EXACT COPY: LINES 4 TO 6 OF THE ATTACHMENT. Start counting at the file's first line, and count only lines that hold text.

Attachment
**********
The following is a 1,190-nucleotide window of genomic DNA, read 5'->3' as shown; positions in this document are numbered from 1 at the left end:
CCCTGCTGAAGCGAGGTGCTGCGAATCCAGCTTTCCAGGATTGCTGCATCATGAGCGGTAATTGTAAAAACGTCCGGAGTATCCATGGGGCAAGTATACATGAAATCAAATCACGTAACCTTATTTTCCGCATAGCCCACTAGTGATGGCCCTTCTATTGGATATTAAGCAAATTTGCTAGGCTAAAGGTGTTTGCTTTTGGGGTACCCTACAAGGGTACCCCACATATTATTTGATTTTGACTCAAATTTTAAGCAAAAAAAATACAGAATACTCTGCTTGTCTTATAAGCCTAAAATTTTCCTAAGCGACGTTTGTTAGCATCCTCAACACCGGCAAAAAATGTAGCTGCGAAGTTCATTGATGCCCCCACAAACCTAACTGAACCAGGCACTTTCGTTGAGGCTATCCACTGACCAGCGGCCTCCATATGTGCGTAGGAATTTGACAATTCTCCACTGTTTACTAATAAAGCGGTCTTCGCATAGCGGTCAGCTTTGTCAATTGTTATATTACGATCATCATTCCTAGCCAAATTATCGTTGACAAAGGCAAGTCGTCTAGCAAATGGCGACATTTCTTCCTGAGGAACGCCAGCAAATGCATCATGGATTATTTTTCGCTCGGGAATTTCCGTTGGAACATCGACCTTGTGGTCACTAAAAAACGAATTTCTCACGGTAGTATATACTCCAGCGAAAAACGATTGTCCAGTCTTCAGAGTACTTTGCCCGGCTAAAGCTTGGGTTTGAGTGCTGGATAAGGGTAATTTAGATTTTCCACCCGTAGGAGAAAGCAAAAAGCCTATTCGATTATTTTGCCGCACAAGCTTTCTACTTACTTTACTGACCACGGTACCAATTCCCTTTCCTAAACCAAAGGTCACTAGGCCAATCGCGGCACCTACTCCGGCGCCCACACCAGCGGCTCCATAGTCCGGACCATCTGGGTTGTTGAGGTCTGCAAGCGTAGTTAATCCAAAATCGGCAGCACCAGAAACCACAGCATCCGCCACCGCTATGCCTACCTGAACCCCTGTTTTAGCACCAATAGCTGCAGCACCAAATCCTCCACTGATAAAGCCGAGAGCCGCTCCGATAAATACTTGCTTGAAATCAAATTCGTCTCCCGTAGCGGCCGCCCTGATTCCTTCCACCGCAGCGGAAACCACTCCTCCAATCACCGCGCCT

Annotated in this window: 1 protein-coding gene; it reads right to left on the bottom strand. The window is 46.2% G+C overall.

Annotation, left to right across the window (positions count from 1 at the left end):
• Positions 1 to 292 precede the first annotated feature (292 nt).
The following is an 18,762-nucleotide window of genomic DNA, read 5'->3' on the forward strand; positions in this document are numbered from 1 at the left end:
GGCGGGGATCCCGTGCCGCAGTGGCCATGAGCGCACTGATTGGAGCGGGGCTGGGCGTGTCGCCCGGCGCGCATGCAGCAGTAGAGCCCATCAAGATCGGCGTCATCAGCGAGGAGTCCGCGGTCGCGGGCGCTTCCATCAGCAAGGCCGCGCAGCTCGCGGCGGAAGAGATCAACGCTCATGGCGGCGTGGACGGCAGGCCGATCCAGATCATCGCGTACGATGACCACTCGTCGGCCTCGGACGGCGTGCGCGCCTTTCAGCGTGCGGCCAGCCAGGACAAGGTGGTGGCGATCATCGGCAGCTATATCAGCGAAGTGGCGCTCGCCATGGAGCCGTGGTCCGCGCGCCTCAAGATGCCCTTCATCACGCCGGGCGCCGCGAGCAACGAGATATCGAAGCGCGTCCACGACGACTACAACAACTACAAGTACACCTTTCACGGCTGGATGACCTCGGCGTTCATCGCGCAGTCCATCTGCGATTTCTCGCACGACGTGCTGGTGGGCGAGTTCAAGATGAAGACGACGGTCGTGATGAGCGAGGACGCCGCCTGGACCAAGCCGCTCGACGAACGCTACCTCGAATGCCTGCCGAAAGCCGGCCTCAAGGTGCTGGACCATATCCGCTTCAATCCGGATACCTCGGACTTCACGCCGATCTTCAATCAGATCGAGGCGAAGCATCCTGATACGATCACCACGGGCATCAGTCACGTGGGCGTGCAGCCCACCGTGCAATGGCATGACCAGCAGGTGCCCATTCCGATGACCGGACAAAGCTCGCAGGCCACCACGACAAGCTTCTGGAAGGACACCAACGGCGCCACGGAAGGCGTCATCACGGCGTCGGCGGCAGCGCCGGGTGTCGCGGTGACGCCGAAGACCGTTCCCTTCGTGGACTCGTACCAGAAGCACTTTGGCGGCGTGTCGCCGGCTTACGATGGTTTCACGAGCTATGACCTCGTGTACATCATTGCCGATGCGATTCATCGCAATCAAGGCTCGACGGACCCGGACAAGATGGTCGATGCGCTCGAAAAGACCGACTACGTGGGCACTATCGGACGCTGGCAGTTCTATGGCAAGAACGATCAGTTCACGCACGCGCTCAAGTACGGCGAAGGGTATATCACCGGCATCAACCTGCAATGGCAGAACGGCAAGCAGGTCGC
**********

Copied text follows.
Annotation, left to right across the window (positions count from 1 at the left end):
• Positions 1 to 292 precede the first annotated feature (292 nt).
The following is an 18,762-nucleotide window of genomic DNA, read 5'->3' on the forward strand; positions in this document are numbered from 1 at the left end: